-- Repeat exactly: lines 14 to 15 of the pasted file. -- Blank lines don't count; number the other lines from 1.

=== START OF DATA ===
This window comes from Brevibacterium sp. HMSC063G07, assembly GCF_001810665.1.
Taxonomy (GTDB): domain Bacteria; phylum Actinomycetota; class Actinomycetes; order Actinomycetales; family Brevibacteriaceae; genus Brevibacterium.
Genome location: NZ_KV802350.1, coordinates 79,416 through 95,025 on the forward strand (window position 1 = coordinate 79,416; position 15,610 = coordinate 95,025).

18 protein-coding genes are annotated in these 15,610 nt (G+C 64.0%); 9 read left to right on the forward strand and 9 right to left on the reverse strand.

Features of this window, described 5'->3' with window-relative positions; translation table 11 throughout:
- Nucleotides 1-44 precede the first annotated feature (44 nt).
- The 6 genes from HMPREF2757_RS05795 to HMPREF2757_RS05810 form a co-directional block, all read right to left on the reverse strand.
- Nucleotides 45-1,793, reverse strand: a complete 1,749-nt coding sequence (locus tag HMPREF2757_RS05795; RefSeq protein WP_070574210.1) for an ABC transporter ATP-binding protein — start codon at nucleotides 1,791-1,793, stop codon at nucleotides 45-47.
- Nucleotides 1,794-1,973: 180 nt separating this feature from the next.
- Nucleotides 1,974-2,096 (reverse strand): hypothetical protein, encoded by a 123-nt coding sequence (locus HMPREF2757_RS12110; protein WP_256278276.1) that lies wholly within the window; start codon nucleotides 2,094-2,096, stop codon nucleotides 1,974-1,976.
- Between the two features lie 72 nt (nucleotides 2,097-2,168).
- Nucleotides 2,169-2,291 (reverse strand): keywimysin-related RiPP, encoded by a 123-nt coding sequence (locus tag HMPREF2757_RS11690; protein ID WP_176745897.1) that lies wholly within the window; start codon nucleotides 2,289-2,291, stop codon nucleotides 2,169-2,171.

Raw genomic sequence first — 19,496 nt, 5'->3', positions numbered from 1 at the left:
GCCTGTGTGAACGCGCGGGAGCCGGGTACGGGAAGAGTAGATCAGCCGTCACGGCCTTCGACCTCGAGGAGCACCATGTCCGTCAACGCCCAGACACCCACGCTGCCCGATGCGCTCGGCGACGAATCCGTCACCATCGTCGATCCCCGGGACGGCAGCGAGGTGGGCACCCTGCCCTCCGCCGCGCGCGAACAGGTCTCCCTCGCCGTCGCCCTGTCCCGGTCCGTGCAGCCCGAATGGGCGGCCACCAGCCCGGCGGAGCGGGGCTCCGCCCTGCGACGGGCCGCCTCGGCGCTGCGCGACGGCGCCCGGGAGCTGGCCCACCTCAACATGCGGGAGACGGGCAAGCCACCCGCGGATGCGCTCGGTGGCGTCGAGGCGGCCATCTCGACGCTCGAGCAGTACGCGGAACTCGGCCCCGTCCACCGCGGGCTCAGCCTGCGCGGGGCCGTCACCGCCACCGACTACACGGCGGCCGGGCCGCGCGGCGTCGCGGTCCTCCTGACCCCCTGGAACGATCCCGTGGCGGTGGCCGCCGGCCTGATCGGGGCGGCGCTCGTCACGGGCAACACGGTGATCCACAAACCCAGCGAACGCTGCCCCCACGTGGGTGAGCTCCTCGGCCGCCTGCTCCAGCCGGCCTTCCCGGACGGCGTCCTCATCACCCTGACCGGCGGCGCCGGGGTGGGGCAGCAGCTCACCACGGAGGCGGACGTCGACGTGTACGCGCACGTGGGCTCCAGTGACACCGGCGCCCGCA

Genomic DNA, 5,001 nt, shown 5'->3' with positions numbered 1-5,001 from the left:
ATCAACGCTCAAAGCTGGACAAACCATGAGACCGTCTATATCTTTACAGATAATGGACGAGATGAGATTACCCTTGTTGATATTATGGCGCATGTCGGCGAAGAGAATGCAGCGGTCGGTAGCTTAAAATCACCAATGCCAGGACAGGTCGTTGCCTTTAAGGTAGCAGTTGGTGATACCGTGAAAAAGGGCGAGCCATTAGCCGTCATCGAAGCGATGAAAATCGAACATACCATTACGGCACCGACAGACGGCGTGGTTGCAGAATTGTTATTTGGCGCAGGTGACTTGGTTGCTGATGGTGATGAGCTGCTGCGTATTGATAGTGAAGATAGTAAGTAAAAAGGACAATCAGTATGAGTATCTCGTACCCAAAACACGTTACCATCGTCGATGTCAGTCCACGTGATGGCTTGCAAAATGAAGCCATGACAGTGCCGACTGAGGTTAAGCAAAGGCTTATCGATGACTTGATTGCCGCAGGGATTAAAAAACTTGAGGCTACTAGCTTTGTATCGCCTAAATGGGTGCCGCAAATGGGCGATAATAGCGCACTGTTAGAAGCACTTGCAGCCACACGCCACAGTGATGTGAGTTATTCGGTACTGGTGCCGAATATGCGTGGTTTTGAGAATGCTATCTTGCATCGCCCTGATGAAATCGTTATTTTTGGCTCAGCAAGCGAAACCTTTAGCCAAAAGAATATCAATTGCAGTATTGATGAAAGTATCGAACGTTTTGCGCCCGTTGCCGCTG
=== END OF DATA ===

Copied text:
GCCTGTGTGAACGCGCGGGAGCCGGGTACGGGAAGAGTAGATCAGCCGTCACGGCCTTCGACCTCGAGGAGCACCATGTCCGTCAACGCCCAGACACCCACGCTGCCCGATGCGCTCGGCGACGAATCCGTCACCATCGTCGATCCCCGGGACGGCAGCGAGGTGGGCACCCTGCCCTCCGCCGCGCGCGAACAGGTCTCCCTCGCCGTCGCCCTGTCCCGGTCCGTGCAGCCCGAATGGGCGGCCACCAGCCCGGCGGAGCGGGGCTCCGCCCTGCGACGGGCCGCCTCGGCGCTGCGCGACGGCGCCCGGGAGCTGGCCCACCTCAACATGCGGGAGACGGGCAAGCCACCCGCGGATGCGCTCGGTGGCGTCGAGGCGGCCATCTCGACGCTCGAGCAGTACGCGGAACTCGGCCCCGTCCACCGCGGGCTCAGCCTGCGCGGGGCCGTCACCGCCACCGACTACACGGCGGCCGGGCCGCGCGGCGTCGCGGTCCTCCTGACCCCCTGGAACGATCCCGTGGCGGTGGCCGCCGGCCTGATCGGGGCGGCGCTCGTCACGGGCAACACGGTGATCCACAAACCCAGCGAACGCTGCCCCCACGTGGGTGAGCTCCTCGGCCGCCTGCTCCAGCCGGCCTTCCCGGACGGCGTCCTCATCACCCTGACCGGCGGCGCCGGGGTGGGGCAGCAGCTCACCACGGAGGCGGACGTCGACGTGTACGCGCACGTGGGCTCCAGTGACACCGGCGCCCGCA

Genomic DNA, 5,001 nt, shown 5'->3' with positions numbered 1-5,001 from the left: